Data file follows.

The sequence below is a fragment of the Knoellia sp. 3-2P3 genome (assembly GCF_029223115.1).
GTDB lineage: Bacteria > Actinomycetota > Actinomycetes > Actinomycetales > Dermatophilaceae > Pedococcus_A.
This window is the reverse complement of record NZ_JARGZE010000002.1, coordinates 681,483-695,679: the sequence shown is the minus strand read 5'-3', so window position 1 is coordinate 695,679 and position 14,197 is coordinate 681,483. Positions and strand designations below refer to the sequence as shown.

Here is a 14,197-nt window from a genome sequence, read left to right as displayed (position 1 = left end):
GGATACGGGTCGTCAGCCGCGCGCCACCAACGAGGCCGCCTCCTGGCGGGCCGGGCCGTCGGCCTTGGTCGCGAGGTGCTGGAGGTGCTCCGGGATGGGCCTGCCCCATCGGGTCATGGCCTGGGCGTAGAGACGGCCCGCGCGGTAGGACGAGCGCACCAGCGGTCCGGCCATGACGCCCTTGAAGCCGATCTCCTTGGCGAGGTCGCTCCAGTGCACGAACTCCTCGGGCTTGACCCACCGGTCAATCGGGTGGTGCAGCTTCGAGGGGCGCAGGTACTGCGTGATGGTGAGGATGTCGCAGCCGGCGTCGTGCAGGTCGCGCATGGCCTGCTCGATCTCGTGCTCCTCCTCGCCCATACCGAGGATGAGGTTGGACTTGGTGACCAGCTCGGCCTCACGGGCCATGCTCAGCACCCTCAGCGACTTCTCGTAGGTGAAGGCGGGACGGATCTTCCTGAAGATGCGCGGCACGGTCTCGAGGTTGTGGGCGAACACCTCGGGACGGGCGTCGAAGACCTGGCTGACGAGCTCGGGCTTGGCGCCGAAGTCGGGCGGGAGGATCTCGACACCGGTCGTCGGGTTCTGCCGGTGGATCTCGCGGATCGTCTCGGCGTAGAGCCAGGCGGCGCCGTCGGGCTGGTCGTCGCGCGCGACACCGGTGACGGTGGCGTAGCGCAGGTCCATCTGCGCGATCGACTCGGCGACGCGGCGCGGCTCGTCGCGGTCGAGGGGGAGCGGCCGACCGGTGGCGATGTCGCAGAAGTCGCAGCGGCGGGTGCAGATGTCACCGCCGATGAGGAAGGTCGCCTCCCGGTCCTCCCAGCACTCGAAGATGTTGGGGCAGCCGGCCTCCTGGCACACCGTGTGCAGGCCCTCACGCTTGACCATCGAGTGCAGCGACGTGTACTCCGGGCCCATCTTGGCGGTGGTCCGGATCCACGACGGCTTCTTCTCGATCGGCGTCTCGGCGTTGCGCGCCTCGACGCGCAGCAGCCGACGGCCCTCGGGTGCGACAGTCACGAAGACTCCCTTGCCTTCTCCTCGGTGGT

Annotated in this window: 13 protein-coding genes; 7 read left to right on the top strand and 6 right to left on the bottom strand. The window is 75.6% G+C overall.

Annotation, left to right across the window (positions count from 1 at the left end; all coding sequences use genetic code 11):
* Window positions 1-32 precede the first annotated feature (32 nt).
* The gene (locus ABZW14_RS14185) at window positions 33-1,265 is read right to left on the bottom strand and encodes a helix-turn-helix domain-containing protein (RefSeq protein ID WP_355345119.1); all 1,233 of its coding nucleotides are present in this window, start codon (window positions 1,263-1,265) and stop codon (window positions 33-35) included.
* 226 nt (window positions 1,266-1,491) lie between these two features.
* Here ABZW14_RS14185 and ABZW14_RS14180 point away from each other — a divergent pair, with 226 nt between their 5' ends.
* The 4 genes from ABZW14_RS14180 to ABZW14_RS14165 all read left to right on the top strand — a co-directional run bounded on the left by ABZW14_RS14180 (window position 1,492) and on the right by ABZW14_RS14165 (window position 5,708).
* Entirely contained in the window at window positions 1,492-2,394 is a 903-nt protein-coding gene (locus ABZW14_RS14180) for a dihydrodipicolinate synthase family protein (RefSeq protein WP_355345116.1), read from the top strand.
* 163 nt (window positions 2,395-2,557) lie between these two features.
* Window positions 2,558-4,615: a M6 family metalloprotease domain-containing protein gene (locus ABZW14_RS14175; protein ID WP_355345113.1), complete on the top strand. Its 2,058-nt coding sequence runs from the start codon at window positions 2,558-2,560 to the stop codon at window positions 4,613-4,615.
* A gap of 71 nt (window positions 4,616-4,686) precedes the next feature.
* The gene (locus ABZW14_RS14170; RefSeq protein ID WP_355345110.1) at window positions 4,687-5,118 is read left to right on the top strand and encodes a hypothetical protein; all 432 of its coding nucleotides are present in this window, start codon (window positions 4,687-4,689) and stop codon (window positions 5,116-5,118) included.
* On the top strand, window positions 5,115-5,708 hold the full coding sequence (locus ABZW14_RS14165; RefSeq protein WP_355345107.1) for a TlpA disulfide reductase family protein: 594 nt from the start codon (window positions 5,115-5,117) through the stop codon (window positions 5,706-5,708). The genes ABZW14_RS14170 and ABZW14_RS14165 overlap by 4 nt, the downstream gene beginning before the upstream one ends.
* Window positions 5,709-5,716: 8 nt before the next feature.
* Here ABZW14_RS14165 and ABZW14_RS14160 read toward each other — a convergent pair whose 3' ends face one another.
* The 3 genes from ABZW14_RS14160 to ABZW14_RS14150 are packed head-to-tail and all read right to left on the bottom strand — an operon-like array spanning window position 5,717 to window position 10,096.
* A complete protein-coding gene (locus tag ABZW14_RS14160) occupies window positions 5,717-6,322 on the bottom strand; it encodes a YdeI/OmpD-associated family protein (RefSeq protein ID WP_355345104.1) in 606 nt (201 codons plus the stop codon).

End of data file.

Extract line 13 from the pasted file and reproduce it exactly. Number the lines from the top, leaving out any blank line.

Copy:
* Entirely contained in the window at window positions 1,492-2,394 is a 903-nt protein-coding gene (locus ABZW14_RS14180) for a dihydrodipicolinate synthase family protein (RefSeq protein WP_355345116.1), read from the top strand.